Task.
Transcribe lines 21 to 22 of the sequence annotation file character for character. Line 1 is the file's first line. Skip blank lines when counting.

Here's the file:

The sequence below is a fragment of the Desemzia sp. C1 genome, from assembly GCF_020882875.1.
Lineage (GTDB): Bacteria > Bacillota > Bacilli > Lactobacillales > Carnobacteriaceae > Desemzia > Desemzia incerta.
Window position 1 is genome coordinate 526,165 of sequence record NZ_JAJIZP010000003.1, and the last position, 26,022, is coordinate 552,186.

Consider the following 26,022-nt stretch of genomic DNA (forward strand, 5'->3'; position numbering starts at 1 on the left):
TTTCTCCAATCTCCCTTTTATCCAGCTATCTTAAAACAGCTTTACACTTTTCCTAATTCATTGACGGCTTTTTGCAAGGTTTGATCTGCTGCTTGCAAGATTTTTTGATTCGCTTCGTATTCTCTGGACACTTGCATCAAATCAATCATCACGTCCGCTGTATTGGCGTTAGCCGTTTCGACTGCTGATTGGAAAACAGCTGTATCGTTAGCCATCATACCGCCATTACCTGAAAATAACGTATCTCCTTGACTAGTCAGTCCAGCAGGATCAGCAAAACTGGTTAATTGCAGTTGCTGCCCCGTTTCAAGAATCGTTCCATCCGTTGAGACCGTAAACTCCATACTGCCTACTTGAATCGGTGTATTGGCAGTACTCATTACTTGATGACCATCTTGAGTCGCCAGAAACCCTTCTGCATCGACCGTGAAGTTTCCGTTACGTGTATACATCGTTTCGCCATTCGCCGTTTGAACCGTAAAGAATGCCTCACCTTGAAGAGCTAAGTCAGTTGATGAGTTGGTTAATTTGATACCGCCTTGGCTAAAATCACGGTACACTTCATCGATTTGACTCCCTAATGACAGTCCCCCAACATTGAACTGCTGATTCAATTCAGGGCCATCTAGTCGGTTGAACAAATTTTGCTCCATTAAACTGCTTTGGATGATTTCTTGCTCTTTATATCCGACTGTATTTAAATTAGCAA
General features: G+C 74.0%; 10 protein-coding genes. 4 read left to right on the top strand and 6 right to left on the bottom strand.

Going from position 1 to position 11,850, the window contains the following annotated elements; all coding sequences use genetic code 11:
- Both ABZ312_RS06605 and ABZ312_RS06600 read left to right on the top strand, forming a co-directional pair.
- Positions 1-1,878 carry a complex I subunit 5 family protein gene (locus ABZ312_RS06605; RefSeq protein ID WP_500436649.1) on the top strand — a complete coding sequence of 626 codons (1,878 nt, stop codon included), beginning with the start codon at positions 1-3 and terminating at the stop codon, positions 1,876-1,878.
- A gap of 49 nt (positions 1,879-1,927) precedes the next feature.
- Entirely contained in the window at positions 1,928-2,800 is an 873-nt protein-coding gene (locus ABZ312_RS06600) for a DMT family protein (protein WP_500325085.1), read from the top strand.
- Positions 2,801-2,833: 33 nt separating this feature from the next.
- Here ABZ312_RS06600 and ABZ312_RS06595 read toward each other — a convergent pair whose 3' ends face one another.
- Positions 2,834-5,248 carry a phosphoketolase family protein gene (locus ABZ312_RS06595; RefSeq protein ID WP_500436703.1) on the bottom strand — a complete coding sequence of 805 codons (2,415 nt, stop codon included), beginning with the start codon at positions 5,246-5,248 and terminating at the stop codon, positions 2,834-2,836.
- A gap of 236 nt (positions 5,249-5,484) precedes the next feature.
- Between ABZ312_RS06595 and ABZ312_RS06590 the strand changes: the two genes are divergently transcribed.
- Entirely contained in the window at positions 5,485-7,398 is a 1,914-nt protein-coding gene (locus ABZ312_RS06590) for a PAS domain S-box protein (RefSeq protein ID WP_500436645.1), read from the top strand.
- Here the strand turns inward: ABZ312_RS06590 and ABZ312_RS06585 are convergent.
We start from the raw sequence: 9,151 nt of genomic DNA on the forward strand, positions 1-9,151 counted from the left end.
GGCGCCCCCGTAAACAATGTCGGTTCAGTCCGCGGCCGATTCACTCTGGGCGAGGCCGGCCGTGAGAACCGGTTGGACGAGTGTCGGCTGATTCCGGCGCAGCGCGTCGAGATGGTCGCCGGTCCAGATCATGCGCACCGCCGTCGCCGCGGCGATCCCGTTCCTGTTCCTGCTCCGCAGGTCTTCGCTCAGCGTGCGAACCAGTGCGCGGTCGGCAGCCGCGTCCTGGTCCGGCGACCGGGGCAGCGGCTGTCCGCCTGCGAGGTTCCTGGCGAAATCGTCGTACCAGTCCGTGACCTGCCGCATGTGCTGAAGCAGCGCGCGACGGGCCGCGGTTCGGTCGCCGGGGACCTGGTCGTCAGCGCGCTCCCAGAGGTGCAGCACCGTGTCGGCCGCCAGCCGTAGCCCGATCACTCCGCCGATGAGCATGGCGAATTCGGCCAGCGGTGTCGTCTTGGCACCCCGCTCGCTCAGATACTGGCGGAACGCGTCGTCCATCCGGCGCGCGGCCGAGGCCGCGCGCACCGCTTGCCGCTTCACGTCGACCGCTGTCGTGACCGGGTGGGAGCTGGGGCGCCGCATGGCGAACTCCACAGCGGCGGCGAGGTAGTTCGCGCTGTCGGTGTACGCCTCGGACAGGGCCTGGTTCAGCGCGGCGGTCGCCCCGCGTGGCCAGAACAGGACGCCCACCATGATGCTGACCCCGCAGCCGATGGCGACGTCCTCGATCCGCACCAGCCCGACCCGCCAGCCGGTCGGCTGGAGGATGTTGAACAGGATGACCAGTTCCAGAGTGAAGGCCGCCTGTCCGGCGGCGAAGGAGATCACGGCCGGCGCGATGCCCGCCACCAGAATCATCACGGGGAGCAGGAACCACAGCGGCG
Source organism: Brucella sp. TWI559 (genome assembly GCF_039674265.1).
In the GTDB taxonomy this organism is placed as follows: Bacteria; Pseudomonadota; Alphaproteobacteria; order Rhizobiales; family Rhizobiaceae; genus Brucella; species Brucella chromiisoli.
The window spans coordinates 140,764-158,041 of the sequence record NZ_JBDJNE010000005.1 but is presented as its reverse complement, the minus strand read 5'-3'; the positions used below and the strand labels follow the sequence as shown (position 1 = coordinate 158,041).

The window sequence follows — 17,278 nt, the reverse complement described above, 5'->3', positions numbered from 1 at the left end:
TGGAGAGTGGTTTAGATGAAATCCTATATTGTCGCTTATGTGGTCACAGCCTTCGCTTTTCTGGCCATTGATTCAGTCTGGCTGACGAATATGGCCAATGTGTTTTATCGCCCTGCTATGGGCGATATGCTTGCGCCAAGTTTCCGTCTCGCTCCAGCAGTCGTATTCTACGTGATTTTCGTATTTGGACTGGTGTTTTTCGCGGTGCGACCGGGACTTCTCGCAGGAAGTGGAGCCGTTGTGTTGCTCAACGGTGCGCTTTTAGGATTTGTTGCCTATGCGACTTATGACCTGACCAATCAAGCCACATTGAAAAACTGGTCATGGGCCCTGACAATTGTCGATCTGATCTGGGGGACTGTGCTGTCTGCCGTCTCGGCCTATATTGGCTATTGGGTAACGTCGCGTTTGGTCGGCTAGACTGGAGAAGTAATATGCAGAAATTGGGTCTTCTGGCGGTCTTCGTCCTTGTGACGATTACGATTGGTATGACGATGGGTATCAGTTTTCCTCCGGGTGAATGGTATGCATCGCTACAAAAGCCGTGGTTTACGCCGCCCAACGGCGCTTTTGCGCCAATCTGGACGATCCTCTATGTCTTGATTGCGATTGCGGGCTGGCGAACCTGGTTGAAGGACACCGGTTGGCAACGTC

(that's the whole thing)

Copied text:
Source organism: Brucella sp. TWI559 (genome assembly GCF_039674265.1).
In the GTDB taxonomy this organism is placed as follows: Bacteria; Pseudomonadota; Alphaproteobacteria; order Rhizobiales; family Rhizobiaceae; genus Brucella; species Brucella chromiisoli.